This month we’re focusing on midwives and the type of care and attention you might receive during pregnancy. Next, we ask our midwife about diet and exercise during pregnancy
It’s likely that you will have lots of questions about food and your diet during pregnancy. Should you be eating anything special? Can you still tuck into a cheese board at parties? What if you have terrible morning sickness and the sight of vegetables makes you heave? And when it comes to exercise, should you stop altogether? Take up something new?
We asked our in-house Pregnacare midwife to explain more about your diet and exercise during pregnancy.
Your diet during pregnancy – what can you eat and what should you avoid?
Maintaining a healthy diet is very important in pregnancy, as it helps with your baby's growth and development and also helps you to stay well.
You do not have to go on any particular diets once pregnant, but you should aim to have a healthy varied diet to get the nutrients that you and you baby require. Studies have shown that extra specific nutrients such as folic acid and vitamin D may be necessary before and during pregnancy. Taking a combined pregnancy supplement, such as Pregnacare, will help safeguard your dietary requirements throughout pregnancy.
However, there are some foods that we will encourage you to avoid whilst pregnant as they can potentially harm you and/or the baby:
- Do not eat soft or mould-ripened cheeses such as Camembert
- Do not eat soft blue vein cheeses such as Danish Blue
This is because these types of cheeses are made with mould which may contain listeria, a bacteria that can harm the baby. Although listeriosis is a rare infection, women that are pregnant or trying to conceive should avoid and take precautions as even mild forms of this infection can lead to miscarriage, stillbirth or birth defects.
- You can eat hard cheeses such as cheddar and cheeses made from pasteurised milk such as mozzarella
- The NHS website currently states that you can eat Stilton when pregnant
- The NHS website also states that you can eat cooked Brie and soft blue cheese as long as it is thoroughly cooked and steaming hot all the way through.
What else should I be watching out for when it comes to my diet during pregnancy?
- All pâtés are to be avoided including vegetable pâtés again due to the risk of listeria and the risks mentioned above.
- Liver products: All liver products contain vitamin A and should therefore be avoided as too much vitamin A is harmful to your unborn baby. Please ensure that you also check that your pregnancy supplement is free of vitamin A (TalkMum note: Pregnacare does not contain vitamin A)
- Raw or uncooked meat: Cook all poultry and meat thoroughly ensuring no traces of blood. It is fine to eat steak and whole cuts of beef and lamb rare but the outside must be properly cooked and sealed.
- Some types of fish: Do not eat fish like marlin and limit the amount of tuna you eat to no more than about 140g cooked or 170g raw (no more than 2 tuna steaks per week or 4 medium canned of tuna) as these types of fish contain high amounts of mercury which can have an effect on your babies nervous system. Do not eat more than two portions of oily fish per week i.e. fresh tuna (not canned tuna), salmon, mackerel, sardines and trout.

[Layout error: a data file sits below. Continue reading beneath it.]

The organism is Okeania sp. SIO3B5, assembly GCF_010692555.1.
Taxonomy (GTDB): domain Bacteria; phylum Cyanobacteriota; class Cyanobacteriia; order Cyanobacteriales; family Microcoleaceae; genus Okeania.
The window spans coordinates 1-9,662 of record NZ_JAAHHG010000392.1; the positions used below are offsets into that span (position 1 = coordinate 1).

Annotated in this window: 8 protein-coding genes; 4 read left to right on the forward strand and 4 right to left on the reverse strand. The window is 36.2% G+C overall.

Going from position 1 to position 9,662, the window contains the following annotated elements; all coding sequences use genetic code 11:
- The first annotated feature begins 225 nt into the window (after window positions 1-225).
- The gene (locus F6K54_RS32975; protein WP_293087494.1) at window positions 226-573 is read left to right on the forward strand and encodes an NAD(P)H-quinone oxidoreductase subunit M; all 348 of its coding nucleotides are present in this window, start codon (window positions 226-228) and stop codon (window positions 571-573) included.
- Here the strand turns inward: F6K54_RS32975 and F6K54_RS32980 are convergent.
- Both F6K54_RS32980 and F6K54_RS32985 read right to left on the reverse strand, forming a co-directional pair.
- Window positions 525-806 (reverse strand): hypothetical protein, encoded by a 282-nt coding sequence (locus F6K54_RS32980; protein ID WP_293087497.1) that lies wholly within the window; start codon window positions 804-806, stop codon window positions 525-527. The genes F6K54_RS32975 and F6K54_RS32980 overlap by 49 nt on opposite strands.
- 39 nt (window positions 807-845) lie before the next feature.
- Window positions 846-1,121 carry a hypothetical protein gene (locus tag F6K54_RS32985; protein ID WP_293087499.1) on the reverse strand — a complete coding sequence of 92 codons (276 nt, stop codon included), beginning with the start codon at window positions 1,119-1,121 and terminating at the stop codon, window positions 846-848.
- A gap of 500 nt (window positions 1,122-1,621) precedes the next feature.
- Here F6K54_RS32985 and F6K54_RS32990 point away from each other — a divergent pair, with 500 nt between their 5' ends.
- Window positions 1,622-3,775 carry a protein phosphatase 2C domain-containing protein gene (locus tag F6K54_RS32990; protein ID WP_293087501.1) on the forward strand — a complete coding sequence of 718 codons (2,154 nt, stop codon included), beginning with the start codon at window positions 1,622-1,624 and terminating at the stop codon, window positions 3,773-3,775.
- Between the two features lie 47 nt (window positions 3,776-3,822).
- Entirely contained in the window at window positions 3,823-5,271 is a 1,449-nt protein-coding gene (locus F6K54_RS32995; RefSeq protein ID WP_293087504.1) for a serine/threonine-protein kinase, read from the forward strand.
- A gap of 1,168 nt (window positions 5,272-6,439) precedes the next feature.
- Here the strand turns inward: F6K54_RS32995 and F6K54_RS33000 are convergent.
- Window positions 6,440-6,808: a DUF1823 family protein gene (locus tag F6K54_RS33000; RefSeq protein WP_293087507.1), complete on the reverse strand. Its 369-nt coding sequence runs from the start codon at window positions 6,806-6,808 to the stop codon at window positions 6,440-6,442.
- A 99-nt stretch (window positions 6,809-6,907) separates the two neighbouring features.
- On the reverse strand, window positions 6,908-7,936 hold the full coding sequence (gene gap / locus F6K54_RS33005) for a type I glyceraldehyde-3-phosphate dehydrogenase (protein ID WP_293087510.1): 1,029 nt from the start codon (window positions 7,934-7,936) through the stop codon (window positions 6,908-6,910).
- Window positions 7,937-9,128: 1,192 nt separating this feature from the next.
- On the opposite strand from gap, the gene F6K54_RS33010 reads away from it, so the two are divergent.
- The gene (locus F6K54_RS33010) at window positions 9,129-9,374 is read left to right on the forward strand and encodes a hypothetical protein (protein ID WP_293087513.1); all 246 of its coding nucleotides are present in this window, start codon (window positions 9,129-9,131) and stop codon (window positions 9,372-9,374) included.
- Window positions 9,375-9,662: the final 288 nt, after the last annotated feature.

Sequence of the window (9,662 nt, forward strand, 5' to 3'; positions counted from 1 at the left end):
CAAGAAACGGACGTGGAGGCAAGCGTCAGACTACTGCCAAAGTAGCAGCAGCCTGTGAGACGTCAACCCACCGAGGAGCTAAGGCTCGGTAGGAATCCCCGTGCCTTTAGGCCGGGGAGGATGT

- Raw shellfish: Eat cooked rather than raw shellfish as they can contain harmful bacteria and viruses that can cause food poisoning.
- Unpasteurised milk: Drink only pasteurised milk and not unpasteurised goats' or sheep's milk or foods made out of them such as soft goats' cheese.
If you would like to eat peanuts or foods containing peanuts such as peanut butter you can choose to do so as part of a healthy balanced diet unless you are allergic to them or your healthcare professional has advised you otherwise. You may have heard in the past women were advised to avoid peanuts whilst pregnant, this was because the government previously advised against it.
Runny eggs are also fine to eat during pregnancy.
What about exercise during pregnancy?
Keep up normal physical day to day activity or exercise for as long as you feel comfortable but remember that you will need to slow down as the pregnancy progresses.
If you did not exercise prior to pregnancy, please do not suddenly take on a new strenuous exercise regime.
'Good' pregnancy exercises include:
- Pelvic floor exercises
- Foot exercises
- Back strengthening exercises.
Remember that exercises should be gentle as they do not have to be strenuous to be beneficial.
Exercises to avoid include:
- Laying flat on your back particularly after 16 weeks as the baby can press on your major blood vessels and may make you feel faint
- Contact sports
- Also avoid sports with risks of falling i.e. horse riding and cycling
- Caution should be taken if running as a form of exercise, as the additional weight of pregnancy will put additional strain on your pelvic floor. Always speak to your midwife or doctor.
Make sure you follow these key points:
- Ensure that you always warm up and cool down
- Avoid strenuous exercises in hot weather
- Always drink plenty of water and other fluids
- If you attend exercise classes please check that the teacher is a qualified instructor and inform them that you are pregnant enabling them to adapt any exercises required.
You might like to try swimming as the water will support your increased weight gain and some local pools provide aquanatal classes - research, investigate, get involved.
Remember to always ask your own midwife or doctor for medical advice, or if you’re concerned about anything when it comes to diet and exercise during pregnancy.